In other news Monday, Wall Street rallied on relief that Hurricane Irene caused less damage than originally feared and word that consumer spending rose in July by the most in five months. Also, President Obama nominated Alan Krueger to chair his Council of Economic Advisers.
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Wall Street rallied today on relief that Hurricane Irene caused less damage than feared. Stocks also got a boost from news that consumer spending rose in July by the most in five months. The Dow Jones industrial average gained more than 254 points to close at 11,539. The Nasdaq rose 82 points to close at 2,562.
President Obama has nominated Alan Krueger to chair his Council of Economic Advisers. If the Senate agrees, the Princeton economist and former Treasury Department official would replace Austan Goolsbee, who stepped down earlier this month. The president made the announcement from the White House Rose Garden with Krueger at his side.
PRESIDENT BARACK OBAMA:
We need folks in Washington to make decisions based on what's best for the country, not what — not what's best for any political party or special interest. That's how we will get through this period of economic uncertainty, and that's the only way that we will be able to do what's necessary to grow the economy.
The president also confirmed he will unveil his new jobs initiative next week.
A federal judge in Alabama has blocked the state's strict new immigration law for a month. Today's ruling gives the judge more time to consider claims that the law is unconstitutional. The Alabama statute is generally considered the toughest in the nation. Among other things, it makes it a crime to knowingly aid illegal immigrants.
Funerals were held today in Iraq for victims of a suicide bombing at Baghdad's largest Sunni mosque. Twenty-nine people died when the attacker blew himself up last night, as worshipers attended a special service for the Muslim month of Ramadan. The bomber had disguised himself as an injured beggar and attended prayers for the last week.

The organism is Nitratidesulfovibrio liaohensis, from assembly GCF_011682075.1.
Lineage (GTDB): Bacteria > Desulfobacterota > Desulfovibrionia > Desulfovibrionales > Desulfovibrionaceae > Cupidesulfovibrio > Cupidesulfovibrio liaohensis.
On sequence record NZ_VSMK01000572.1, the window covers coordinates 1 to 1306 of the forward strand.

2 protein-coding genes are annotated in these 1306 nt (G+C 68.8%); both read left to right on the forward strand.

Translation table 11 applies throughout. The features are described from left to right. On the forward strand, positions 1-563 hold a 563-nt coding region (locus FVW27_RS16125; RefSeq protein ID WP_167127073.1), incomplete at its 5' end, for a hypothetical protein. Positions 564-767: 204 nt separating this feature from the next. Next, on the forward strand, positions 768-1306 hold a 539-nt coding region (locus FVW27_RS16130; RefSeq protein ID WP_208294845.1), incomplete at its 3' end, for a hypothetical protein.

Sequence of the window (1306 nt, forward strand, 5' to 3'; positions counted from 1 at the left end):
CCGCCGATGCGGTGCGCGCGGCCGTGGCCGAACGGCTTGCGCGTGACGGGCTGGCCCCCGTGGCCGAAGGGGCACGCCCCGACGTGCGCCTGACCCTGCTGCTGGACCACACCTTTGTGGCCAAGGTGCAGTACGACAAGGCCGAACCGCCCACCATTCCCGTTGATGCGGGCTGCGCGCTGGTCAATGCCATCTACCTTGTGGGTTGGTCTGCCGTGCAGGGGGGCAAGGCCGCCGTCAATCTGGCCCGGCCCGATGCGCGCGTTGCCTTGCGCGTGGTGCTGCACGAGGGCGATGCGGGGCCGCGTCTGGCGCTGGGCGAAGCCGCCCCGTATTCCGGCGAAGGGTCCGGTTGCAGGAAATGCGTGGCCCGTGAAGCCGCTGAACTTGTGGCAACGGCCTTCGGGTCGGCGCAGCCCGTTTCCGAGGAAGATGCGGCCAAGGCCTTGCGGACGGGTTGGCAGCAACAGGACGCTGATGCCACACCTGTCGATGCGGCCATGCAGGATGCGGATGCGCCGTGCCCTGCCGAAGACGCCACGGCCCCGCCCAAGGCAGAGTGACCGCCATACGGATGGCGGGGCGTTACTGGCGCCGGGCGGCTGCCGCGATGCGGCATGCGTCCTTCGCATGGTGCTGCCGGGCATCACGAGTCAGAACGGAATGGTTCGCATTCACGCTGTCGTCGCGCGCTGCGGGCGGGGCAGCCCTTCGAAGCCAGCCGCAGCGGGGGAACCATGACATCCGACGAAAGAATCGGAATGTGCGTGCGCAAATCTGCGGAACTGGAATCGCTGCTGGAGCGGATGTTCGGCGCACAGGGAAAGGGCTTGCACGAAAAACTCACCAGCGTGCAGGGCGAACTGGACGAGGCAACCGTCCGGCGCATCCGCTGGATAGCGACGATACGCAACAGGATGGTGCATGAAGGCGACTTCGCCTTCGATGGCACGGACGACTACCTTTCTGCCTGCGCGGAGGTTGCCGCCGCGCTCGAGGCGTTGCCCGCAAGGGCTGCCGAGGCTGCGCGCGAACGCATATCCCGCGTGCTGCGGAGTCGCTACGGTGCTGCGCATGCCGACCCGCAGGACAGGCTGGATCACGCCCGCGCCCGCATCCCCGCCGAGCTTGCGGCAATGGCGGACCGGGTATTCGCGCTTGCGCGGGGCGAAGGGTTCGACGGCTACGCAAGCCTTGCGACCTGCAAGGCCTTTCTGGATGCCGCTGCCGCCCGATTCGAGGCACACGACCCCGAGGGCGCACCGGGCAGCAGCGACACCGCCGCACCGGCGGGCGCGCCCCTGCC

Iraqi religious officials said guards didn't search the man last night because they recognized him. Senior Pakistani officials stopped short today of confirming that al-Qaida's new second-in-command has been killed. American officials had reported that Atiyah Abd al-Rahman died last Monday in a missile strike by a U.S. drone aircraft. He became al-Qaida's number two after Ayman Al-Zawahri took over the group when a U.S. raid killed Osama bin Laden.
In India, an anti-corruption activist, Anna Hazare, was hailed by the public and press today. He ended a 12-day fast on Sunday, after Parliament agreed to set up a watchdog agency. It is supposed to root out rampant graft, including the buying and selling of Parliament votes. Hazare is 74 years old. He emerged from the fast more than 16 pounds thinner, and vowed his fight will go on.
Activists in Syria warned today against taking up weapons against the government. A prominent opposition group said it would undermine the protest movement's moral superiority over the regime. Meanwhile, security forces raided a series of towns and villages with reports of at least six people killed.
Those are some of the day's major stories.